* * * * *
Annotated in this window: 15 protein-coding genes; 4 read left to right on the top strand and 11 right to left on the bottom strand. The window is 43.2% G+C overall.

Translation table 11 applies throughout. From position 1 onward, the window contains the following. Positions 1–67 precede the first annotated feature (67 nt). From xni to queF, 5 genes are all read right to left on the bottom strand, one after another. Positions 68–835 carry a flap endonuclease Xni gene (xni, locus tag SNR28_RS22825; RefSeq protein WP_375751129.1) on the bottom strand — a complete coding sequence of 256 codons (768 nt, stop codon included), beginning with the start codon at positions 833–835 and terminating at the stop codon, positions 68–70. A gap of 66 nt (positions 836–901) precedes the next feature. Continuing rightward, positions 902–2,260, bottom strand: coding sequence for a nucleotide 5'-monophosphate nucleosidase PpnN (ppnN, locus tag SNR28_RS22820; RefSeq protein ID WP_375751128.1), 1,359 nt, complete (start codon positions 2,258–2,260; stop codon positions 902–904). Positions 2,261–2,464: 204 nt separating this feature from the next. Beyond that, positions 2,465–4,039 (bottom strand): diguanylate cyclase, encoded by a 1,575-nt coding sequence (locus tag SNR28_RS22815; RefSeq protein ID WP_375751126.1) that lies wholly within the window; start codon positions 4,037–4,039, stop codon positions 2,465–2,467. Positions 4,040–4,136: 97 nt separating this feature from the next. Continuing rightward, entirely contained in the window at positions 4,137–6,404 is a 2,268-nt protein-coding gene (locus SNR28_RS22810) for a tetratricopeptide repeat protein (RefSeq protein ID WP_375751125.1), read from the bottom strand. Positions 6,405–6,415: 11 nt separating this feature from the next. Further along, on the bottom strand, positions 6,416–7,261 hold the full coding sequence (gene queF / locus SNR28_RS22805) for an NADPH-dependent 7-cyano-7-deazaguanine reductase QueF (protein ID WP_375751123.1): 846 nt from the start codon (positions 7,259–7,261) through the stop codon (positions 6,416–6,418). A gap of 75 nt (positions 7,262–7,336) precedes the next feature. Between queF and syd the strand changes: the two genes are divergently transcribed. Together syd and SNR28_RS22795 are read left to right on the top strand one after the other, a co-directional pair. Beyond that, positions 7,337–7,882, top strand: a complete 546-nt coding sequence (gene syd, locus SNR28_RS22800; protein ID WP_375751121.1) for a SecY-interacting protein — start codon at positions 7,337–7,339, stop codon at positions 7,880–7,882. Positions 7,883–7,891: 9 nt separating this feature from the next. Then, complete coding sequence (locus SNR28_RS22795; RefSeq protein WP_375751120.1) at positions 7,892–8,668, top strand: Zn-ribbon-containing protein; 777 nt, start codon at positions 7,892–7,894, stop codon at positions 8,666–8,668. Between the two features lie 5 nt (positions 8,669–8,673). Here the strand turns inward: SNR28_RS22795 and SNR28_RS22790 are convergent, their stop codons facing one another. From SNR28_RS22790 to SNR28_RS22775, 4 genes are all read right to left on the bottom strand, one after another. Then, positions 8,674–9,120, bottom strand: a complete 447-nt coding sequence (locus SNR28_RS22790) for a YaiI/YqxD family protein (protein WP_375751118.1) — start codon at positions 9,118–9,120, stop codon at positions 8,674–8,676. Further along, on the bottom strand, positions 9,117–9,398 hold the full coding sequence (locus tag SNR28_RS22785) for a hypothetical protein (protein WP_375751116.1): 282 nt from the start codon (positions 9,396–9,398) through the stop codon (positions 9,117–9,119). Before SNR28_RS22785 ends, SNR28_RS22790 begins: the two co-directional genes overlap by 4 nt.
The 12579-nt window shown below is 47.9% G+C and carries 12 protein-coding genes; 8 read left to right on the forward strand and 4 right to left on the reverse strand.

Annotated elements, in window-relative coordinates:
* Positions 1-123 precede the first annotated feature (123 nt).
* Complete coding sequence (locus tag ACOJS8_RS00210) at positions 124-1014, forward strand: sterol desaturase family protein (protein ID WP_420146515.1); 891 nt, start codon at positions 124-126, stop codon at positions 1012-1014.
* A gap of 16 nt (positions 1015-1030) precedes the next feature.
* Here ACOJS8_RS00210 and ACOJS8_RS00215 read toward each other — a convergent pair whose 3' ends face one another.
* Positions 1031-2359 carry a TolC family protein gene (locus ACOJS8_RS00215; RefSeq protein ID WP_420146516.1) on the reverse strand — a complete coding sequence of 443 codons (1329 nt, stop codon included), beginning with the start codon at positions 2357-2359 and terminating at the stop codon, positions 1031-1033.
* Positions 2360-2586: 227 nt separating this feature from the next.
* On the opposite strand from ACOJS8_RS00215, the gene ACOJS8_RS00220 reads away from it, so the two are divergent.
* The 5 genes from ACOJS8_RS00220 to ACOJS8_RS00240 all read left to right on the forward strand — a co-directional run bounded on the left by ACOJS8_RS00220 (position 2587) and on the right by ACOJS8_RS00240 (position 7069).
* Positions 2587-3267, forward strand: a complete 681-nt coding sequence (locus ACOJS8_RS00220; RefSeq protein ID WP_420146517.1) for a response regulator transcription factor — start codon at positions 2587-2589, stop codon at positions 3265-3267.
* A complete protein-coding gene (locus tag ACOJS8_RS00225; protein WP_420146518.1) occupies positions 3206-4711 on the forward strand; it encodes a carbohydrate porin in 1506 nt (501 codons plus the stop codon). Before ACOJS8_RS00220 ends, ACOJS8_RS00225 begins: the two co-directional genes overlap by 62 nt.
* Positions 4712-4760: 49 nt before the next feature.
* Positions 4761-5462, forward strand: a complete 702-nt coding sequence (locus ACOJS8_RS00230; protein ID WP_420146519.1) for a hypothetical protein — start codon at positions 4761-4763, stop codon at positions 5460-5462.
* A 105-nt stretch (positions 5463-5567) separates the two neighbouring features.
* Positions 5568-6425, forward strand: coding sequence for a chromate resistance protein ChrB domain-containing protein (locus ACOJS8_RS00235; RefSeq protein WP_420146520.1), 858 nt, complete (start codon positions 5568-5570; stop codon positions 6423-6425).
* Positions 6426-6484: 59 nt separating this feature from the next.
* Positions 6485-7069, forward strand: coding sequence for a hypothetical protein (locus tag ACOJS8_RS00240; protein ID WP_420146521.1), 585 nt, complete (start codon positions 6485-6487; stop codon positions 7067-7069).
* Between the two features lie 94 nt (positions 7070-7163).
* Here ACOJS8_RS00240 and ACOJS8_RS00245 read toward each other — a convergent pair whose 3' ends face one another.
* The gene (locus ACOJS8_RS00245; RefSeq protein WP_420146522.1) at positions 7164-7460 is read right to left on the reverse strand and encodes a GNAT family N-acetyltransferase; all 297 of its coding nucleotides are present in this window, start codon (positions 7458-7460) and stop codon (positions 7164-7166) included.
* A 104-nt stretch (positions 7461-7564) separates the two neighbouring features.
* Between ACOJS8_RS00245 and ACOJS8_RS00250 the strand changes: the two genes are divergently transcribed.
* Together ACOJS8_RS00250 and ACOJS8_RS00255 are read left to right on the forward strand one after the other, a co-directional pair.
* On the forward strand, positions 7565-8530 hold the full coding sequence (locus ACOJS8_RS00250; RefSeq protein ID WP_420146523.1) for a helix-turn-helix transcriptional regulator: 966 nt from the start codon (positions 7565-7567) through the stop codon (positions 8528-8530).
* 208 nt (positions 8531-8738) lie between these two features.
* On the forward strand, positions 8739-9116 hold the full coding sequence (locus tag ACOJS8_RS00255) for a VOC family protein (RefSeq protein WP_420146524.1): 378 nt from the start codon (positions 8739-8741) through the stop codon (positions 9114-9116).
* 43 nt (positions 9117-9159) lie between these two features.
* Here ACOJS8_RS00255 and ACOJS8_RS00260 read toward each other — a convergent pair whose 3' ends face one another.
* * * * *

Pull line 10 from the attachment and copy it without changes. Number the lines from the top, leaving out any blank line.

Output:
* Positions 2360-2586: 227 nt separating this feature from the next.